1775 Jefferys - An Exact Chart of the River St. Laurence...
Important 1775 map of French trading routes - the first definitive British map of the St. Lawrence River
An Exact Chart of the River St. Laurence, from Fort Frontenac to the Island of Anticosti shewing the Soundings, Rocks, Shoals &c with Views of the Lands and all necessary Instructions for navigating that River to Quebec...1775
96.5 x 63.5 cm (38 x 25 in)
Original outline color
An important map from Jefferys' The American Atlas, the most important 18th century atlas for America.
The St. Lawrence was a highway for the French along which flowed an increasing volume of trade, and accurate charts were an essential. In 1702, Jean Deshayes carried out an exhaustive survey and the resulting map became the standard until it was superseded by the British Royal Naval surveys of the later 18th century, by James Cook and others.
For the present work Jefferys translated the notes on Deshayes' chart into English, and updated the mapping of the area between Lake Ontario to Quebec (for this he used J.B.B. D'Anville's 1755 map of Canada). The result is clearly a sailing chart, with a variety of aids to navigation, including: depth soundings, rhumb lines, notes, and coastal profiles.
The main part of the map depicts the river from Anticosti Island to Quebec, and it is flanked, above and below, by a number of insets (one based on D'Anville's map, and four others depicting important stretches of the river with greater detail).
The present reissue appeared in Jefferys' The American Atlas, the publication of which was prompted by the growing tensions between the British government and its colonies. The importance of the St. Lawrence River was well-understood as the main conduit for trade to and from the prosperous Canadian settlements, and a map of the river would have been expected and appreciated in an atlas that claimed to include maps and charts of the areas where conflict with the colonists was likely.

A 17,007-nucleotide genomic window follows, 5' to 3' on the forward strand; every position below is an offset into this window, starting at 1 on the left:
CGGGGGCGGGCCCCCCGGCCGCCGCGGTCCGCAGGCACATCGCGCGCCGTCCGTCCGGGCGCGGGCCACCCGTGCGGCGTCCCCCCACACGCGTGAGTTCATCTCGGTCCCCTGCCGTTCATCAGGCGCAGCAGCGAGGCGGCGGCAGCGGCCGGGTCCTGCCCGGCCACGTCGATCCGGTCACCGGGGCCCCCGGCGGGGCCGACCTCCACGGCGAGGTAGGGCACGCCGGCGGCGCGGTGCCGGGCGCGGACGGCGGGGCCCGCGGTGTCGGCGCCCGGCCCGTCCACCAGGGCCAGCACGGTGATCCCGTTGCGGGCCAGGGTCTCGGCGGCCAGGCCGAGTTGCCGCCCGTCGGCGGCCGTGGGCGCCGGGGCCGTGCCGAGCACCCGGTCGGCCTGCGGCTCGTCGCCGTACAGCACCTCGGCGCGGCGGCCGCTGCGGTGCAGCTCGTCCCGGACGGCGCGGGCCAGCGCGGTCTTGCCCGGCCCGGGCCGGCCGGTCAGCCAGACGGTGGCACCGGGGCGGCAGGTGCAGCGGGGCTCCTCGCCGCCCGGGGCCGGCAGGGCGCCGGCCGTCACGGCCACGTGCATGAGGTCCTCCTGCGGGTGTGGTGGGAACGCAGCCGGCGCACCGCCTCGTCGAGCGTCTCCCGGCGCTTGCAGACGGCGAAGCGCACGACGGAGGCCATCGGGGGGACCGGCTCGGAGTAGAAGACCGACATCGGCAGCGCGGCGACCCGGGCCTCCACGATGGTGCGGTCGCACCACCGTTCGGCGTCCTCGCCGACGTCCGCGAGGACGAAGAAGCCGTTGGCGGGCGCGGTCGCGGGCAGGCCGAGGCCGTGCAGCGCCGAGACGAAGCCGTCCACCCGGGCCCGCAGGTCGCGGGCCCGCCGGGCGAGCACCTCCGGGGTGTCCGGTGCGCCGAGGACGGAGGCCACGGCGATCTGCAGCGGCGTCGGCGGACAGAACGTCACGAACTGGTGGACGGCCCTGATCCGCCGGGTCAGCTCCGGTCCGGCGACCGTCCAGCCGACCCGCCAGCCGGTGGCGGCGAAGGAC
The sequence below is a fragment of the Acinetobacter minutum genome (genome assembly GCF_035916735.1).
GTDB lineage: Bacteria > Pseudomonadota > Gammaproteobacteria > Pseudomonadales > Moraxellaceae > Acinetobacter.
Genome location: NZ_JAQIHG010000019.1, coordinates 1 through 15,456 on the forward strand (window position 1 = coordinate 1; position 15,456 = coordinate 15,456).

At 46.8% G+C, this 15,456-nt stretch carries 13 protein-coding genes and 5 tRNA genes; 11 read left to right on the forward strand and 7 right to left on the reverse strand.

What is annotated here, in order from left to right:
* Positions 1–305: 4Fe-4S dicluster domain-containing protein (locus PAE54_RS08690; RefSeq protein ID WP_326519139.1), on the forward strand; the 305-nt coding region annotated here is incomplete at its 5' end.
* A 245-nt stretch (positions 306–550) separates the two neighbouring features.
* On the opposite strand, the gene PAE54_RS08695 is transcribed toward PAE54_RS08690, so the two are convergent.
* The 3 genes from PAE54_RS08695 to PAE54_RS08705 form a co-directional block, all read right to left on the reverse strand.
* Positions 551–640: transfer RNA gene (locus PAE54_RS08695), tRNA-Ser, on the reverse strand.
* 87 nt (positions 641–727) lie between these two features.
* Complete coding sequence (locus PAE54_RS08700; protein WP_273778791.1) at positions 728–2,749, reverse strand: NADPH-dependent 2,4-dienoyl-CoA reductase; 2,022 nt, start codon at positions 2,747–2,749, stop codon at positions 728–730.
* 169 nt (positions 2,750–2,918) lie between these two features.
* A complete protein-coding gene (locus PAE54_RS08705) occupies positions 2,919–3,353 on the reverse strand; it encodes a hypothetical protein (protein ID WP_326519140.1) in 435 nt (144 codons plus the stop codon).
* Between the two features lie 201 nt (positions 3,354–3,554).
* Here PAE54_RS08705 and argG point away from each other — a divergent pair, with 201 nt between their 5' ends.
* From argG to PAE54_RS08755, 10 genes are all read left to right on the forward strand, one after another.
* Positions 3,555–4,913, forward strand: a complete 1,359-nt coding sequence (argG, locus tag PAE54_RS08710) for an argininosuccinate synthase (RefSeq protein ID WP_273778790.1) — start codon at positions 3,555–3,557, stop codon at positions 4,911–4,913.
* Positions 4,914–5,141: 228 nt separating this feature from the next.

Jefferys was the leading English cartographer of the 18th century. From about 1750, he published a series of maps of the English American colonies, that were among the most significant produced in the period. As Geographer to the Prince of Wales, and after 1761, Geographer to the King, Jefferys was well-placed to have access to the best surveys conducted in America, and many of his maps held the status of "official work." Jefferys died on 20th November 1771, and in 1775, his successors, Robert Sayer and John Bennett, gathered these separately-issued maps together and republished them in book form as The American Atlas.
Inset maps inlcude:
The Seven Islands
A Continuation of the River from Quebec to Lake Ontario taken from the Original Published at Paris by Mr. D'Anville in 1755
St. Nicholas or English Harbor
A View of the Lands from Cape Torment to the Butt
The Traverse or Passage from Cape Torment into the South Channel of Orleans Island
The Road of Tadousac
Worn around the edges, with various chips in the margins.
Kershaw, Early Printed Maps of Canada II, 669; Phillips, A List of Maps of America, p. 653; Sellers & Van Ee, Maps and Charts of North America and the West Indies, 233 (4th state); Stevens & Tree, "Comparative Cartography" 76d, in Tooley, The Mapping of America.
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